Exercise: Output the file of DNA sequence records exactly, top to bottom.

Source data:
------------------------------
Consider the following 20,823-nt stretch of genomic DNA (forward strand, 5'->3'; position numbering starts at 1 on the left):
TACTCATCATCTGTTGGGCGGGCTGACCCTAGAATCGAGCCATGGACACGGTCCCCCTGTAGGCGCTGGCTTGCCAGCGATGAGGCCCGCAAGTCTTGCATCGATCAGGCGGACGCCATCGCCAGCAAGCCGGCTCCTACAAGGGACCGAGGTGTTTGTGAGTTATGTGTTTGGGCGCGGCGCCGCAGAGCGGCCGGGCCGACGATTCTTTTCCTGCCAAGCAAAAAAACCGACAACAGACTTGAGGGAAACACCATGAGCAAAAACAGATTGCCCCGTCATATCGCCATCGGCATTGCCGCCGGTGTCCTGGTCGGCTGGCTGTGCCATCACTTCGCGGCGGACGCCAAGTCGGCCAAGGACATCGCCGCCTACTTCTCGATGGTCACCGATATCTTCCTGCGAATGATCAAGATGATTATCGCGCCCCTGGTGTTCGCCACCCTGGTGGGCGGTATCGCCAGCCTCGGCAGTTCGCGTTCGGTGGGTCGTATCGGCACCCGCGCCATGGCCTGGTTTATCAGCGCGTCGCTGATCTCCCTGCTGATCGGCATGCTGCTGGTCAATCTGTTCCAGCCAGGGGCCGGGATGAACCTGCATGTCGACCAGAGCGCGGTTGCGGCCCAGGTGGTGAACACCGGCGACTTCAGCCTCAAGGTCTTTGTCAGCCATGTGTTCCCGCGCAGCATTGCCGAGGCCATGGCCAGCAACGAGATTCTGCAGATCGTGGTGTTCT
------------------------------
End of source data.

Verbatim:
Consider the following 20,823-nt stretch of genomic DNA (forward strand, 5'->3'; position numbering starts at 1 on the left):
TACTCATCATCTGTTGGGCGGGCTGACCCTAGAATCGAGCCATGGACACGGTCCCCCTGTAGGCGCTGGCTTGCCAGCGATGAGGCCCGCAAGTCTTGCATCGATCAGGCGGACGCCATCGCCAGCAAGCCGGCTCCTACAAGGGACCGAGGTGTTTGTGAGTTATGTGTTTGGGCGCGGCGCCGCAGAGCGGCCGGGCCGACGATTCTTTTCCTGCCAAGCAAAAAAACCGACAACAGACTTGAGGGAAACACCATGAGCAAAAACAGATTGCCCCGTCATATCGCCATCGGCATTGCCGCCGGTGTCCTGGTCGGCTGGCTGTGCCATCACTTCGCGGCGGACGCCAAGTCGGCCAAGGACATCGCCGCCTACTTCTCGATGGTCACCGATATCTTCCTGCGAATGATCAAGATGATTATCGCGCCCCTGGTGTTCGCCACCCTGGTGGGCGGTATCGCCAGCCTCGGCAGTTCGCGTTCGGTGGGTCGTATCGGCACCCGCGCCATGGCCTGGTTTATCAGCGCGTCGCTGATCTCCCTGCTGATCGGCATGCTGCTGGTCAATCTGTTCCAGCCAGGGGCCGGGATGAACCTGCATGTCGACCAGAGCGCGGTTGCGGCCCAGGTGGTGAACACCGGCGACTTCAGCCTCAAGGTCTTTGTCAGCCATGTGTTCCCGCGCAGCATTGCCGAGGCCATGGCCAGCAACGAGATTCTGCAGATCGTGGTGTTCT